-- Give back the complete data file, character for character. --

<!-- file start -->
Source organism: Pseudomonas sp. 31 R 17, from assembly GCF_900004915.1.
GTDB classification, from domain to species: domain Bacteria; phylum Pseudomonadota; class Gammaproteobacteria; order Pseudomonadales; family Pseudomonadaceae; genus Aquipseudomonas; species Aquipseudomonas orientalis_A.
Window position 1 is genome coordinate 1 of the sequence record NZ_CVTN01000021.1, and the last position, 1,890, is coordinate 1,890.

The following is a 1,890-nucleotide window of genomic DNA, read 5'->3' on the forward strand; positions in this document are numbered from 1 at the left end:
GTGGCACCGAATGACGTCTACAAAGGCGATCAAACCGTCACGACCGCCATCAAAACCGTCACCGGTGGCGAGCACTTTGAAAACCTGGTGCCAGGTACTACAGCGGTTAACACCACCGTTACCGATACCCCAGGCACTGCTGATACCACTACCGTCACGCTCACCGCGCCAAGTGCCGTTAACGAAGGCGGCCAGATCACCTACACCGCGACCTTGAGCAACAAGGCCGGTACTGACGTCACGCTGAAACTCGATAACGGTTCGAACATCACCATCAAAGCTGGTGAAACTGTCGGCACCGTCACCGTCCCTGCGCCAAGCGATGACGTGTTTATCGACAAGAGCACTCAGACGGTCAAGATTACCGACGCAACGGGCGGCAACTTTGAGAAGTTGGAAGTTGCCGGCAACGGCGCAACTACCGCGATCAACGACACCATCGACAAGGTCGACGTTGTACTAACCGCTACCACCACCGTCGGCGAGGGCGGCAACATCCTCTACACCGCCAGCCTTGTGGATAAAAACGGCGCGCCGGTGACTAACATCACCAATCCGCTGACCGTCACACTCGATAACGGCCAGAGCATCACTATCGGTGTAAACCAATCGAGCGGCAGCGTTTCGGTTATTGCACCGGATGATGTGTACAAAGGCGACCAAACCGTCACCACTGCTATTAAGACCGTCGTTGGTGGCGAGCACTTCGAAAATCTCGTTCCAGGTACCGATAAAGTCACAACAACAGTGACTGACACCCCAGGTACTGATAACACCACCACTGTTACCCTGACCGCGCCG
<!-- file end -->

Source organism: Pseudomonas sp. 31 R 17, from assembly GCF_900004915.1.
GTDB classification, from domain to species: domain Bacteria; phylum Pseudomonadota; class Gammaproteobacteria; order Pseudomonadales; family Pseudomonadaceae; genus Aquipseudomonas; species Aquipseudomonas orientalis_A.
Window position 1 is genome coordinate 1 of the sequence record NZ_CVTN01000021.1, and the last position, 1,890, is coordinate 1,890.

The following is a 1,890-nucleotide window of genomic DNA, read 5'->3' on the forward strand; positions in this document are numbered from 1 at the left end:
GTGGCACCGAATGACGTCTACAAAGGCGATCAAACCGTCACGACCGCCATCAAAACCGTCACCGGTGGCGAGCACTTTGAAAACCTGGTGCCAGGTACTACAGCGGTTAACACCACCGTTACCGATACCCCAGGCACTGCTGATACCACTACCGTCACGCTCACCGCGCCAAGTGCCGTTAACGAAGGCGGCCAGATCACCTACACCGCGACCTTGAGCAACAAGGCCGGTACTGACGTCACGCTGAAACTCGATAACGGTTCGAACATCACCATCAAAGCTGGTGAAACTGTCGGCACCGTCACCGTCCCTGCGCCAAGCGATGACGTGTTTATCGACAAGAGCACTCAGACGGTCAAGATTACCGACGCAACGGGCGGCAACTTTGAGAAGTTGGAAGTTGCCGGCAACGGCGCAACTACCGCGATCAACGACACCATCGACAAGGTCGACGTTGTACTAACCGCTACCACCACCGTCGGCGAGGGCGGCAACATCCTCTACACCGCCAGCCTTGTGGATAAAAACGGCGCGCCGGTGACTAACATCACCAATCCGCTGACCGTCACACTCGATAACGGCCAGAGCATCACTATCGGTGTAAACCAATCGAGCGGCAGCGTTTCGGTTATTGCACCGGATGATGTGTACAAAGGCGACCAAACCGTCACCACTGCTATTAAGACCGTCGTTGGTGGCGAGCACTTCGAAAATCTCGTTCCAGGTACCGATAAAGTCACAACAACAGTGACTGACACCCCAGGTACTGATAACACCACCACTGTTACCCTGACCGCGCCG